Irish consumer confidence climbs to its highest level in two years

People are also much more strongly of the view that house prices here will continue to grow over next five years

Irish consumer confidence posted a sharp increase in January to climb to its best level in two years, according to a new report from the Irish League of Credit Unions.

The Credit Union Irish Consumer Sentiment Survey is a monthly survey of a nationally-representative sample of 1,000 adults. Its latest edition was conducted from January 4th to January 19th.

It found the mood of Irish consumers improved markedly in January as falling energy prices and announcements of grocery price cuts suggested 2024 could see some reversal of the cost-of-living pressures of the past couple of years.

“In addition tax data and recent forecasts pointed to a resilient Irish economy, while a lengthy Christmas break during the survey period likely prompted a seasonal switch-off from economic concerns,” said economist Austin Hughes in his analysis of the data.


He pointed out the “still challenging” economic and financial backdrop, and said it “would not be surprising to see some pull-back in sentiment in coming months as a difficult global outlook comes into focus and Christmas spending bills bite”.

The consumer sentiment survey rose sharply in January, signalling a major uplift in consumer thinking as well as reinforcing the trend improvement in Irish consumer confidence suggested by successive gains through each of the previous three months.

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Sentiment increased to 74.2 in January from 62.4 in December. This unusually large 11.2 point monthly gain was the strongest since November 2020 when hopes of a Covid-free Christmas sparked a 12.9 point increase.

The January sentiment reading put Irish consumer confidence at its highest level in almost two years when Russia’s invasion of Ukraine dramatically darkened the global outlook.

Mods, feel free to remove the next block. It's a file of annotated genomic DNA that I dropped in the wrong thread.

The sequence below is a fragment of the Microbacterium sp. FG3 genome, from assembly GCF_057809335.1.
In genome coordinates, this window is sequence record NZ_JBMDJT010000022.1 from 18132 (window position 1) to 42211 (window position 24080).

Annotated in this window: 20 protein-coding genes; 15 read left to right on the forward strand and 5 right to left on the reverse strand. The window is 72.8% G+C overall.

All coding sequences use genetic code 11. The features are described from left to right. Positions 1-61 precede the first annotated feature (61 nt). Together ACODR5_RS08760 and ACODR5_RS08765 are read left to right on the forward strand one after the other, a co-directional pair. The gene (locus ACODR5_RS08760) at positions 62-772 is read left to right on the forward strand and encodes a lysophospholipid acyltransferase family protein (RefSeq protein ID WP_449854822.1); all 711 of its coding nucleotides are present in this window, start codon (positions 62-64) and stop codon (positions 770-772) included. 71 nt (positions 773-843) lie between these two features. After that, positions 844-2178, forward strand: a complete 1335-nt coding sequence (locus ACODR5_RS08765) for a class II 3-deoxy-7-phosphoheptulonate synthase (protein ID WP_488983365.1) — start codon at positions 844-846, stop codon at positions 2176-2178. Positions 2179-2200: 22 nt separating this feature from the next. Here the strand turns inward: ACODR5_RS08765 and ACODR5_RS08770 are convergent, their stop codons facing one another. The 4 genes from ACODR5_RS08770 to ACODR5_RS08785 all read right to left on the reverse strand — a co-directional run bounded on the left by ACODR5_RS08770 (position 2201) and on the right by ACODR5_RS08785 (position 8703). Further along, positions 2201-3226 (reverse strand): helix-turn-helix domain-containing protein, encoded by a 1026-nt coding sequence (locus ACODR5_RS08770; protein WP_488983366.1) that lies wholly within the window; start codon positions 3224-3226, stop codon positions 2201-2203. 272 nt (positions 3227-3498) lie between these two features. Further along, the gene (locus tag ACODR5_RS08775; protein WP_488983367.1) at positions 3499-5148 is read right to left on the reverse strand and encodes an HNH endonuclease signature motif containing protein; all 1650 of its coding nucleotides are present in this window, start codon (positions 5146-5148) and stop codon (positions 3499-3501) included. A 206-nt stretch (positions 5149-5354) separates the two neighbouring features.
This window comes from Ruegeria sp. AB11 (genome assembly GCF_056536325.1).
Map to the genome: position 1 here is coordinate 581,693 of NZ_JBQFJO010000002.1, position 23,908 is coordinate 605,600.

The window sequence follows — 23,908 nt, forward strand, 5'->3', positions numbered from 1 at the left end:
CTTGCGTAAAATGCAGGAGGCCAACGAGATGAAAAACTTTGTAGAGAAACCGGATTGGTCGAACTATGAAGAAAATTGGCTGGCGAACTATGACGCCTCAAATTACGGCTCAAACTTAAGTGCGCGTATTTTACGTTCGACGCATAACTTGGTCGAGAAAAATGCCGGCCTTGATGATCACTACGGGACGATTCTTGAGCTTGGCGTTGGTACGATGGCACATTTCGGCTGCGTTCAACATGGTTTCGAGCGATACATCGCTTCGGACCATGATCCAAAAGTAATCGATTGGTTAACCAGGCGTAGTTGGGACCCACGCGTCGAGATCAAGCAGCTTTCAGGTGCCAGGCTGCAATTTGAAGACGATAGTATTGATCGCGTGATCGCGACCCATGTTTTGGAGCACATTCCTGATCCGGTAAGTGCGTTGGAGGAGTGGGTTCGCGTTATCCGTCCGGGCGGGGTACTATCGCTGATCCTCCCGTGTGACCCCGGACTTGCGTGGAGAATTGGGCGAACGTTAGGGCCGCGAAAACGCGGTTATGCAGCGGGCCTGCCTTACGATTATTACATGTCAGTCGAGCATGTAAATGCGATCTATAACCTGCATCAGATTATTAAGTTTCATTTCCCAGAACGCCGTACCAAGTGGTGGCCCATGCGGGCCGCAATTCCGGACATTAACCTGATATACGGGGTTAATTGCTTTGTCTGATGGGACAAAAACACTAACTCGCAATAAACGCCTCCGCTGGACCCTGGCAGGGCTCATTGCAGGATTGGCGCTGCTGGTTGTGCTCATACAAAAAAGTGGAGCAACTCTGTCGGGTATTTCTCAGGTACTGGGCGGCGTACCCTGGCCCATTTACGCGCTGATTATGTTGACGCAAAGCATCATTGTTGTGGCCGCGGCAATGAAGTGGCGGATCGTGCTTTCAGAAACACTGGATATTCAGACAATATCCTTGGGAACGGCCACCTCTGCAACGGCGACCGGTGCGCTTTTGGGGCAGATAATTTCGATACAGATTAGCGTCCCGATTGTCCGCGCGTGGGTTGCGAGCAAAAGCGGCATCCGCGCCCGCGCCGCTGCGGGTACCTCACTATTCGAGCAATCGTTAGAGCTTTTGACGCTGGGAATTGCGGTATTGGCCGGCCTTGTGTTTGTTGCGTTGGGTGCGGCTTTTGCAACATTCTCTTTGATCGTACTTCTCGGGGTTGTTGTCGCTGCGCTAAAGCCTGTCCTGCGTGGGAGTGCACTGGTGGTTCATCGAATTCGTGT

“Although we would emphasise the encouraging nature of the pick-up in the latest reading of Irish consumer confidence, we should also point out that at 72.4 it remains some distance below the now 29-year history of the sentiment survey,” said Mr Hughes.

Breaking down the data Mr Hughes said a more constrained improvement in thinking on the general economic environment likely reflects ongoing concerns about the global economic outlook as well as elevated uncertainty about Ireland’s multinational sector.

“The comparatively modest improvement in the buying climate suggests that most consumers will need altogether clearer evidence of a marked improvement in their spending power before they contemplate a sharp step-up in their spending plans,” he said. “As such the evidence appears consistent with a gradual build-up in household spending power through 2024 rather than an early-year surge.”

The report also shows Irish consumers are much more strongly of the view that house prices here will continue to grow over the next five years. Nearly five times as many consumers think house prices will be higher than think they will fall (68 per cent versus 14 per cent).

The 2024 survey thinking on house prices is similar to that of 2022 and notably different from the 2023 results.

“With household incomes expected to improve and recent developments suggesting that cost-of-living pressures and borrowing costs may be less threatening in the medium-term than seemed likely a year ago, affordability difficulties may be less acute,” said Mr Hughes.

“While these considerations might suggest continued strong demand for housing, consumers may also take the view that marked increases in supply may not be forthcoming notwithstanding the substantial improvement in housing completions in recent years.”

Colin Gleeson

Colin Gleeson

Colin Gleeson is an Irish Times reporter